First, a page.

herb; Gerard's French is his only real weakness in my opinion - I'll admit that much. His French isn't awful and so long as he gives a real effort to practicing it (which should be too hard given his wife is a francophone), he should be up to Harper's level before long.

    I tend to think most in English Canada don't hold Chretien or Dion's weak English against them so I don't see why Quebecers wouldn't look past his French if it's at a decent level.

    By Blogger calgarygrit, at 3:35 p.m.  

  • CG wrote:

    "I tend to think most in English Canada don't hold Chretien or Dion's weak English against them so I don't see why Quebecers wouldn't look past his French if it's at a decent level."

    Yet they do. That's what I meant about it being unfair. Even Turner tended to get slammed for his French.

    My own view is that Gerard would be better served spending a few years in the federal cabinet, going to Quebec a lot and answering every question put to him in QP in French. (OK, that last bit is a slight exaggeration, but you know what I mean.) Then he'll be ready.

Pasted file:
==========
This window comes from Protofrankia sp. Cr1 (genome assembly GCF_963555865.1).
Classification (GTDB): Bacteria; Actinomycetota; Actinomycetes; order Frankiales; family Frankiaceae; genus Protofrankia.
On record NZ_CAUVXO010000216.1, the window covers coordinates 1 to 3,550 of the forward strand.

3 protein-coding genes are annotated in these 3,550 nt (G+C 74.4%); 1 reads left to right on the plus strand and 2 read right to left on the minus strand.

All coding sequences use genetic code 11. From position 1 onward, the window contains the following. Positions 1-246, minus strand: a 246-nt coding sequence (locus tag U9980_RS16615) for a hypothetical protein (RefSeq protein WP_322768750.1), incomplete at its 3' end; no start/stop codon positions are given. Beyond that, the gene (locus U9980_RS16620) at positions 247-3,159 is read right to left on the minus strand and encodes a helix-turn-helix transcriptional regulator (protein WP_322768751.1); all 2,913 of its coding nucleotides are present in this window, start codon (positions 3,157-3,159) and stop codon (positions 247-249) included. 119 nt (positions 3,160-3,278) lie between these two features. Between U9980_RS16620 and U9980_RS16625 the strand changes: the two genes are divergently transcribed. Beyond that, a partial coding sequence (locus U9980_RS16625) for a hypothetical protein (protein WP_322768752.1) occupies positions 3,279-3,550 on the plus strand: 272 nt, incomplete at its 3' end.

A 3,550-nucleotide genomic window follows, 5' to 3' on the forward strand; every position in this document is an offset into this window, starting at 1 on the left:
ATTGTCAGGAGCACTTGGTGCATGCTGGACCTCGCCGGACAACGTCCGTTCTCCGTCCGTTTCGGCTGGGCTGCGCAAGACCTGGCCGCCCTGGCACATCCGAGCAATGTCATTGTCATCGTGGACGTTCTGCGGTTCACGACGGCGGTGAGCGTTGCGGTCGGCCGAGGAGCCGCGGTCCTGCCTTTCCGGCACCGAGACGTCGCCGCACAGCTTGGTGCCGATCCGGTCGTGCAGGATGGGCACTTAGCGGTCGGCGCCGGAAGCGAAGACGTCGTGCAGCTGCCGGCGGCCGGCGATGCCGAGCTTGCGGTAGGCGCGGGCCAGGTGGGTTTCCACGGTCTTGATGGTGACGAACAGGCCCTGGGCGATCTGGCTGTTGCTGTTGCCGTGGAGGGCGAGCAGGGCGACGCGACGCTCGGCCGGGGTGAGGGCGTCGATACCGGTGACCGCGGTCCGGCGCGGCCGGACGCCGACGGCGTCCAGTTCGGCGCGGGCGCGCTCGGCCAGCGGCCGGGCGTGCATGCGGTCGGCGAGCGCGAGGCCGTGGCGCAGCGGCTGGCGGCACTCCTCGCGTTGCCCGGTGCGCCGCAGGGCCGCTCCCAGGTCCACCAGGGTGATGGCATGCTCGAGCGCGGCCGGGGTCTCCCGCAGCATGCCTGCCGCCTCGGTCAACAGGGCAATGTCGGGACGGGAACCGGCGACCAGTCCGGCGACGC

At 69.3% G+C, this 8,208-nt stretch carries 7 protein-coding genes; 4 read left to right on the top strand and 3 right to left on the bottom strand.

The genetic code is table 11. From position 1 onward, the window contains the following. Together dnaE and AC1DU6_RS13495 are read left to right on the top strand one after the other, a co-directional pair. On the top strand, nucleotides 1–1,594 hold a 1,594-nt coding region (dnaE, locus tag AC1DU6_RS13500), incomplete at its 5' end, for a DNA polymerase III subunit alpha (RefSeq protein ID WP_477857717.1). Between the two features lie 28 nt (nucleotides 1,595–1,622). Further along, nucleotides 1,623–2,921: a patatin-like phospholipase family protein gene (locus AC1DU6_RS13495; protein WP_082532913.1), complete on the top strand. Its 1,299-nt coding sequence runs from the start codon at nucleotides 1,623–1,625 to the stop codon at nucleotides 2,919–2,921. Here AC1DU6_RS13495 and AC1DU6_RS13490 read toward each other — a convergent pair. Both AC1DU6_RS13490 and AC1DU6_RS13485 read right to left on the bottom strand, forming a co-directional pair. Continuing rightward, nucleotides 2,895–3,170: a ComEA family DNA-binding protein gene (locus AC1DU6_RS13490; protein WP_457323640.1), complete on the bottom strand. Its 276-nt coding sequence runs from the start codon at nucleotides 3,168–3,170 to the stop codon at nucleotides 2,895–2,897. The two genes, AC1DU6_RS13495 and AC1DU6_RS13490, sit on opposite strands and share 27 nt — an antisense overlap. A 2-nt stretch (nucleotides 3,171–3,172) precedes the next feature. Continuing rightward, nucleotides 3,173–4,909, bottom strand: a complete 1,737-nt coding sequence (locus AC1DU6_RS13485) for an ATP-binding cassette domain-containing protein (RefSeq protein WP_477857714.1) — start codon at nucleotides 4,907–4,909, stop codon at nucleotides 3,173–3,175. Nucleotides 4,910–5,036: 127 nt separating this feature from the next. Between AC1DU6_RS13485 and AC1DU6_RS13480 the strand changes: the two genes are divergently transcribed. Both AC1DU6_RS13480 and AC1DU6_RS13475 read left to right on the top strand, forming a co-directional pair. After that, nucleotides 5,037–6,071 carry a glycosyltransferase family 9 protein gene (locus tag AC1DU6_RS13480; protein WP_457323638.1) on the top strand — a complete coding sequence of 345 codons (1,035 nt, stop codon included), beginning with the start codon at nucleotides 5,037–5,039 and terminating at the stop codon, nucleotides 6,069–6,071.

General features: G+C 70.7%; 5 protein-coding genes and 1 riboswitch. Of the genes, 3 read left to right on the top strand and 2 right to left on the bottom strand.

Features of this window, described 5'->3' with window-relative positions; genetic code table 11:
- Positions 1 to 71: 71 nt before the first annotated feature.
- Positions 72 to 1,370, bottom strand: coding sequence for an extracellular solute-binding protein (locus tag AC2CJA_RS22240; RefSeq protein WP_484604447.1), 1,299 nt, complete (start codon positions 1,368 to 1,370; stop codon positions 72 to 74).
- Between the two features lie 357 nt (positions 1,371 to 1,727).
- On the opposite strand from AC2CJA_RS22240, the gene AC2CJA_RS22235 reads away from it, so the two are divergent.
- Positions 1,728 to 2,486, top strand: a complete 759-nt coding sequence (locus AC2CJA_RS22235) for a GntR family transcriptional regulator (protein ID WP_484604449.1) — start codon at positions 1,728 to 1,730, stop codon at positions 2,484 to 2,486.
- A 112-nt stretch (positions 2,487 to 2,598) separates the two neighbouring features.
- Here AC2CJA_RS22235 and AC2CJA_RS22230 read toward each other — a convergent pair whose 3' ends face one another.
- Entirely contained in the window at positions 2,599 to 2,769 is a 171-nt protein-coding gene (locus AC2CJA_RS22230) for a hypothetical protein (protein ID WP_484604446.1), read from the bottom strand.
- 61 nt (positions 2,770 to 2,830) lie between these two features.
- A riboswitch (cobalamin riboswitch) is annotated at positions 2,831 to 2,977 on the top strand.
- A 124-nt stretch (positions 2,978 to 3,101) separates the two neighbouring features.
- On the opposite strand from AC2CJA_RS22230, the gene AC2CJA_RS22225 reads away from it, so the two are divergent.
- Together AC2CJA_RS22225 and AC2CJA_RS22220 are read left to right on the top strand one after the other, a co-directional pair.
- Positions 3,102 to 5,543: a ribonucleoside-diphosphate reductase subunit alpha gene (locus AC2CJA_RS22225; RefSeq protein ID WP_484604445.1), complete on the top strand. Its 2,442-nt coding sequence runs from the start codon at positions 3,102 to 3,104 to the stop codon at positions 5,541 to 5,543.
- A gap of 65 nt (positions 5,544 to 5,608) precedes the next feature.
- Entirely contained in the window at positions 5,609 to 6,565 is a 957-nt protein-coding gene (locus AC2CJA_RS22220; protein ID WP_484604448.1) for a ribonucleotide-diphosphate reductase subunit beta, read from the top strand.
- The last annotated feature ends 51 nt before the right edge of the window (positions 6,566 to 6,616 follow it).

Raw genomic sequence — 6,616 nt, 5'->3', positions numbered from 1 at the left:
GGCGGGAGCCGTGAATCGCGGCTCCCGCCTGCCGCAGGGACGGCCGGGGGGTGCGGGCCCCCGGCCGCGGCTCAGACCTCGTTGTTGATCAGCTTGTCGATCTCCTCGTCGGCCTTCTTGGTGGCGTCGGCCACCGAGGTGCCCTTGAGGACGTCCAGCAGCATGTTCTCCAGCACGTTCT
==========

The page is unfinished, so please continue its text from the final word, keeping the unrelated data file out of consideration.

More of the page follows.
By Blogger Herb, at 4:01 p.m.  

  • CG:

    Comgrats on adding a measured voice to the race. Though I may offer constructive criticism from time to time, you are a credit to the blogosphere.

    It will be interesting to see how the results net out in comparision to the expectations of various camps. I think it will be a lesson to many of us in objectivity.

    Again, well done. I am feeling good about the future of the party today.

    By Blogger Put the Party first, at 4:09 p.m.  

  • Excellent summary of Kennedy. Well done!

    By Blogger Werner Patels, at 4:15 p.m.